The story starts at a trailer park in rural Tennessee, where two boys are seen sneaking away. Mark Sway (Renfro) is a streetwise 11-year-old and a habitual smoker. He is now about to teach his younger brother, Richy (David Speck), how to smoke. They are in their woods by themselves when a black Cadillac suddenly parks at a short distance from their location. It belongs W. Jerome "Romey" Clifford (Walter Olkewicz), a financially secure lawyer from New Orleans. Clifford was looking for a sufficiently isolated location to commit suicide. He thinks this one ought to do.
Mark realizes what is going on and tries to prevent it. A frustrated Clifford captures him and explains that this is pointless, as he is effectively a Dead Man Walking. It seems the lawyer has ties to organized crime and was currently involved in a high-profile case. His client Barry "The Blade" Muldano (Anthony La Paglia) is accused of murdering Senator Boyd Boyette. But the corpse of the victim hasn't been found yet. There is one man other than Muldano who knows of its location, Clifford himself. Clifford narrates in detail the instructions for the location given to him. The problem is that prosecuting attorney "Reverend" Roy Foltrigg (Jones) has figured out Clifford knows and is pressing him hard for the information.
If Clifford keeps his mouth shut, he is going to be accused of withholding evidence and faces incarceration. If he does talk, Muldano is going to arrange for Clifford to be murdered. The lawyer has figured it is Better to Die than Be Killed. Not long after, Clifford blows his brains out. Ricky is traumatized, but Mark has faced such situations before. He immediately calls the police, who soon determine Clifford and the boy shared the car for a while. Mark has just inherited Clifford's problem. Everyone figures the lawyer had confessed to him the location of the missing corpse. Foltrigg places him in custody until he talks, Muldano places a price on his head.
Mark knows that in situations like this, you need a lawyer. Unfortunately for him, he can't afford any particularly established lawyer. Placing his trust in Reggie Love (Sarandon), an inexperienced lawyer with a history of substance abuse. Mark finds that a bit too reminiscent of his hated father to completely trust her.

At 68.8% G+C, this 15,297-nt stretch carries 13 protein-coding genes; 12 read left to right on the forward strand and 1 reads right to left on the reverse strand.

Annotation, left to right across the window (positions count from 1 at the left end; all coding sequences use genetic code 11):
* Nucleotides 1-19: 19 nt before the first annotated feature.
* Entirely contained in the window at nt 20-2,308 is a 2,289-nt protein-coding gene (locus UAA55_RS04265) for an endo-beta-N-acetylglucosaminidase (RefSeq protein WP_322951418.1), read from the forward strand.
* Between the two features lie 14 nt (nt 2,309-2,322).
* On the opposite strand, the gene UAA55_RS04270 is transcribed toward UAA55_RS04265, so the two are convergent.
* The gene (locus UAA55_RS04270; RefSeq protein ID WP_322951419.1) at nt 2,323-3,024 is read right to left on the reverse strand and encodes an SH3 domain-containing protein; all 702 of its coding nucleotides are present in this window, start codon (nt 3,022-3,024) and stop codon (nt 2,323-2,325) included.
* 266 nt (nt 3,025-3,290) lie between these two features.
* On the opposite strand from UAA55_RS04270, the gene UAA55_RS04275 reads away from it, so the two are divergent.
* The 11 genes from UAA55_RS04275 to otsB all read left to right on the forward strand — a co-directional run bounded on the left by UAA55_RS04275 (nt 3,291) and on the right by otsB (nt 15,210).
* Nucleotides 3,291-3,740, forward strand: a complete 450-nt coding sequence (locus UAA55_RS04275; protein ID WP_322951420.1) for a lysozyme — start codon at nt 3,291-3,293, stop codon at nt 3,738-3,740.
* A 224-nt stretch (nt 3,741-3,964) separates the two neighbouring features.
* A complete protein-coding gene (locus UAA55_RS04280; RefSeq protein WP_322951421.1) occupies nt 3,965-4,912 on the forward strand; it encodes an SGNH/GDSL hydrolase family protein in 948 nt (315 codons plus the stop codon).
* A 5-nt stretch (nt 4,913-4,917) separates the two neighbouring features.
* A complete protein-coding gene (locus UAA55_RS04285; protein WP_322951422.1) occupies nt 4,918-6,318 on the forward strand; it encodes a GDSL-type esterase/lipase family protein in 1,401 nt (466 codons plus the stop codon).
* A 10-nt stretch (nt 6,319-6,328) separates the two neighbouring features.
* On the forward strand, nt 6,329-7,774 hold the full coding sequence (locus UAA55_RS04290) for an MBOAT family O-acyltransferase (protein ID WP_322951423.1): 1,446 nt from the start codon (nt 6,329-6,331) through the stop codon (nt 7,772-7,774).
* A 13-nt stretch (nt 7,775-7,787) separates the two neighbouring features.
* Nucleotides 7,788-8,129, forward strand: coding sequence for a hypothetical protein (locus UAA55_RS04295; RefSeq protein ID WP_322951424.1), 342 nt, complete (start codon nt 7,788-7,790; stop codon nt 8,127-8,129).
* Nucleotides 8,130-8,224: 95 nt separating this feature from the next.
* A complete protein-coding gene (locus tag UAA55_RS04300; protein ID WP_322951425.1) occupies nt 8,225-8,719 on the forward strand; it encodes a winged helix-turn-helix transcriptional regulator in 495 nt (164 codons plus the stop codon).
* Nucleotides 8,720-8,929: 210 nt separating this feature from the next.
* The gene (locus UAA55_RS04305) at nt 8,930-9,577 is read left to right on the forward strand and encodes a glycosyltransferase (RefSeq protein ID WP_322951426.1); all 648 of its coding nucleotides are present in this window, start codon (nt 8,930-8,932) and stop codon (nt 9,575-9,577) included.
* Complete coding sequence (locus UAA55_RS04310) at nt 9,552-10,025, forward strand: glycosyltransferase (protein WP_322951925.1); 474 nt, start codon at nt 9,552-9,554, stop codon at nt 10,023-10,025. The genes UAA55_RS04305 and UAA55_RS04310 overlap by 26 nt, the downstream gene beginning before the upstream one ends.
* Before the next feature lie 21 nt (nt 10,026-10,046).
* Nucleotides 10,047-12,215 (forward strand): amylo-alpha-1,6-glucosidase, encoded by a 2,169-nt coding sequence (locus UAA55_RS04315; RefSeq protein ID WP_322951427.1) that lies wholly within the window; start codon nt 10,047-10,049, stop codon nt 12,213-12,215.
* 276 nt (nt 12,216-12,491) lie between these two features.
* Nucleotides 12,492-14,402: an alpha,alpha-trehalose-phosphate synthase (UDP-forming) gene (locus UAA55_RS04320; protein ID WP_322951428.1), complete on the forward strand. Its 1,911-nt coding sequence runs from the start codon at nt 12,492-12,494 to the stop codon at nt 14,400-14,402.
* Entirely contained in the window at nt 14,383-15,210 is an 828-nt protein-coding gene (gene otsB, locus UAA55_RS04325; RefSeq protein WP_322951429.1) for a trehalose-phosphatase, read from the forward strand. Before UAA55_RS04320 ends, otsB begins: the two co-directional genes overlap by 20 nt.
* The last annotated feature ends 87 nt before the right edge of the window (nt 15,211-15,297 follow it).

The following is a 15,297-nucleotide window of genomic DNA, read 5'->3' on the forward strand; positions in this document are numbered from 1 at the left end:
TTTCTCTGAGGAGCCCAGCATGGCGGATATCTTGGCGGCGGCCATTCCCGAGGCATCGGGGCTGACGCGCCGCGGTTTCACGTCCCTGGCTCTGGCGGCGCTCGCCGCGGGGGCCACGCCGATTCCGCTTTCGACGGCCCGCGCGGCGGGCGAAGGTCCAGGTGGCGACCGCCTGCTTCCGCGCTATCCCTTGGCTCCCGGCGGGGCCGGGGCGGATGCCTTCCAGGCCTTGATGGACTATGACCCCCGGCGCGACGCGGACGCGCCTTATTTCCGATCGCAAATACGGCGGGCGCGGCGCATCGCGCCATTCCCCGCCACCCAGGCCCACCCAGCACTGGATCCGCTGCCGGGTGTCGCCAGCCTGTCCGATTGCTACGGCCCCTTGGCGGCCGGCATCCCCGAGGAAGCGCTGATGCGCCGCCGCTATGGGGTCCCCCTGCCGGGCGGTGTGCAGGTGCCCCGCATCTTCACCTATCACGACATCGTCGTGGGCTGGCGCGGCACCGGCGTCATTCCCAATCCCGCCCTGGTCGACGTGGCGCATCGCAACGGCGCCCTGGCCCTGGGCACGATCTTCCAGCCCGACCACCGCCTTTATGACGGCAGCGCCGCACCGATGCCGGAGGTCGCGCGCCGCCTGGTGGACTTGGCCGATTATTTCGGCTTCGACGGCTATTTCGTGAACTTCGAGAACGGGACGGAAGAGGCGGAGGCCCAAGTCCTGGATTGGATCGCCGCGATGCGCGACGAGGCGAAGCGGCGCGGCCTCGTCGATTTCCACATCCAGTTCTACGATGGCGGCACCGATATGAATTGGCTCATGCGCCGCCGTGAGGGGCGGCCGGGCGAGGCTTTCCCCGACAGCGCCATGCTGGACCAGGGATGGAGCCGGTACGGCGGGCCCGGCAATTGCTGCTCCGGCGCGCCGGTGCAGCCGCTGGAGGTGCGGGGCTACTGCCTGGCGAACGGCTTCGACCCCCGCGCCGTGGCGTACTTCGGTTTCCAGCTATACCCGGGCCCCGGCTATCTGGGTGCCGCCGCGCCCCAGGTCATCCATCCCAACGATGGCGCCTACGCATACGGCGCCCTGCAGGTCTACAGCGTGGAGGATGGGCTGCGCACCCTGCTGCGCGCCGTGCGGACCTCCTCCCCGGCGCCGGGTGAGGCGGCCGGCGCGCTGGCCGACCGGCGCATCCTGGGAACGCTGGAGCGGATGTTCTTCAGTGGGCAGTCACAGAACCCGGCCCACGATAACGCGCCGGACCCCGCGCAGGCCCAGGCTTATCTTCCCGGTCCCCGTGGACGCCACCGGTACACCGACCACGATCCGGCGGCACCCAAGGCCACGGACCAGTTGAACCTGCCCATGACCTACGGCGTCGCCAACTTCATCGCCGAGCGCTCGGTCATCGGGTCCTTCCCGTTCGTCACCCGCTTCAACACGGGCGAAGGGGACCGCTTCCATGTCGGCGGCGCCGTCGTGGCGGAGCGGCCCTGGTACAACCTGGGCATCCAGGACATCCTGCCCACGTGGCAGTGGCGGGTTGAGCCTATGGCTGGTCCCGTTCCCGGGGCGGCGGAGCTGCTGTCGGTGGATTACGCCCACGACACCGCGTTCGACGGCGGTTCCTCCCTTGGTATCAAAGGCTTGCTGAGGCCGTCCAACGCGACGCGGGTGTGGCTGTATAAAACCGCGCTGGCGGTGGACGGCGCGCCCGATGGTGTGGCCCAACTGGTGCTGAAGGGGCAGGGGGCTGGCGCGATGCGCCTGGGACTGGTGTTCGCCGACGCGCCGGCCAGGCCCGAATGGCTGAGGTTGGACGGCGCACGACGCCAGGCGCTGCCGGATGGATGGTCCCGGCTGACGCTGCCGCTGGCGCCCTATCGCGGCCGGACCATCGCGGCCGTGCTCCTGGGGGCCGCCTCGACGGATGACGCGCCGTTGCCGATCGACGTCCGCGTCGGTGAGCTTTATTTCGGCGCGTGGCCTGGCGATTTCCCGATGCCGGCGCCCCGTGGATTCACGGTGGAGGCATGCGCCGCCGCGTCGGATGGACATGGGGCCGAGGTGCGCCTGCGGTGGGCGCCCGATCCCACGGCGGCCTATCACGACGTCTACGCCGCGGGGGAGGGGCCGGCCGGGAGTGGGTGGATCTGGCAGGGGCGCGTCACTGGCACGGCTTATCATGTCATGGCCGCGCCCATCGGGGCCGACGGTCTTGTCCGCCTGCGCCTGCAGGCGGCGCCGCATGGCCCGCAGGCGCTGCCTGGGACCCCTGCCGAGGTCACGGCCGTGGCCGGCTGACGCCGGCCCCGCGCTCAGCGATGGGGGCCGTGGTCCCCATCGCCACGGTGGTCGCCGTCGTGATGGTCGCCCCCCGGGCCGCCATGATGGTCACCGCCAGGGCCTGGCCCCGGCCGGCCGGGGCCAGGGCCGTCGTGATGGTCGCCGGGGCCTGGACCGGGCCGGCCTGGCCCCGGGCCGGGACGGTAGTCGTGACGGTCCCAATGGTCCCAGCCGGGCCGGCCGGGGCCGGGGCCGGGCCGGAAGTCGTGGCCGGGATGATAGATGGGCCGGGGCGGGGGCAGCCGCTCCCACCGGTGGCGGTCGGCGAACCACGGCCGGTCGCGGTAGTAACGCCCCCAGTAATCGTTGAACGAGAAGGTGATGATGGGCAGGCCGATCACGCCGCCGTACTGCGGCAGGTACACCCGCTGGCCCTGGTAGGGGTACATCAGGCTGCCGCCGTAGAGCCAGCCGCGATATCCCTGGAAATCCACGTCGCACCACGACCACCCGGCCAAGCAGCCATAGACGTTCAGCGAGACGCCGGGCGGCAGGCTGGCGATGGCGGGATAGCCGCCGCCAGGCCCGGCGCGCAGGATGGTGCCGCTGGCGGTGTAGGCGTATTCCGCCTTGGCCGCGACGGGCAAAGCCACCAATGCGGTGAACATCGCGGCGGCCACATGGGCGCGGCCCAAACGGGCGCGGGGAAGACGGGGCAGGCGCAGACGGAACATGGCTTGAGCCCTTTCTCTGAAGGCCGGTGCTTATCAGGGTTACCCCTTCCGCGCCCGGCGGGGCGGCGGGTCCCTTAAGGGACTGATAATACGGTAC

The film gained a spin-off television series, The Client (1995-1996). It lasted one season, 20 episodes. Jo Beth Williams was cast as Reggie and John Heard as Roy.
This movie contains examples of:
- Abusive Parents: Mark explains his relationship with his hated father as such: "That's what all the drunks say, how they're gonna get sober and all. They even say they love you but they don't. And then they come home wasted and beat on you and your mother so bad that you gotta hit 'em in the face with a baseball bat!" ... "I went up there and told the judge myself about all the beatin's, about how he made us sleep in the street."
- The Alcoholic: Both the absent Mr. Sway and Reggie. At least she is in recovery.
- Amoral Attorney: Averted with Reggie Love, who is pretty lawful. Foltrigg and his crew are rather underhanded, however, doing their damnedest to strong-arm Mark and make him admit to what he knows, including Foltrigg bluntly asking Mark if he knows anything a split second after the judge explicitly told him to not do that. Implied with Gil Beale, who sits around in hospital waiting rooms and approaches people who look like they could accept his offer to sue whatever injured them.
- Ambulance Chaser: Gil Beale, the first lawyer that Mark tries to hire. He sits around in hospital waiting rooms looking for potential clients. And Mark is sent away by his secretary who says he only attends injury cases (though this is admittedly the correct thing to do - this is a lawyer who would be profoundly out of his depth/experience in such a case, even if he were completely well-intentioned).
- Angst Coma: Mark's brother spends most of the film catatonic (and sucking his thumb) from the horror of Clifford's attempted Murder-Suicide of Mark (and actual suicide).
- As the Good Book Says...: Roy Foltrigg is nicknamed the "Reverend" because of quoting the Bible at court and coming off as a preacher of shorts. The film hints that he's doing it for effect, not because of being particularly religious. He is not even much of a Biblical scholar: "Lying lips are an abomination to the Lord, so sayeth the Psalms". The Judge immediately corrects him: "That's Proverbs 12:22".
- Ate His Gun: W. Jerome "Romey" Clifford finishes his role on the tale by placing a snub-nosed revolver in his mouth and pulling the trigger.
- Belligerent Sexual Tension: Roy and Reggie seem to have this.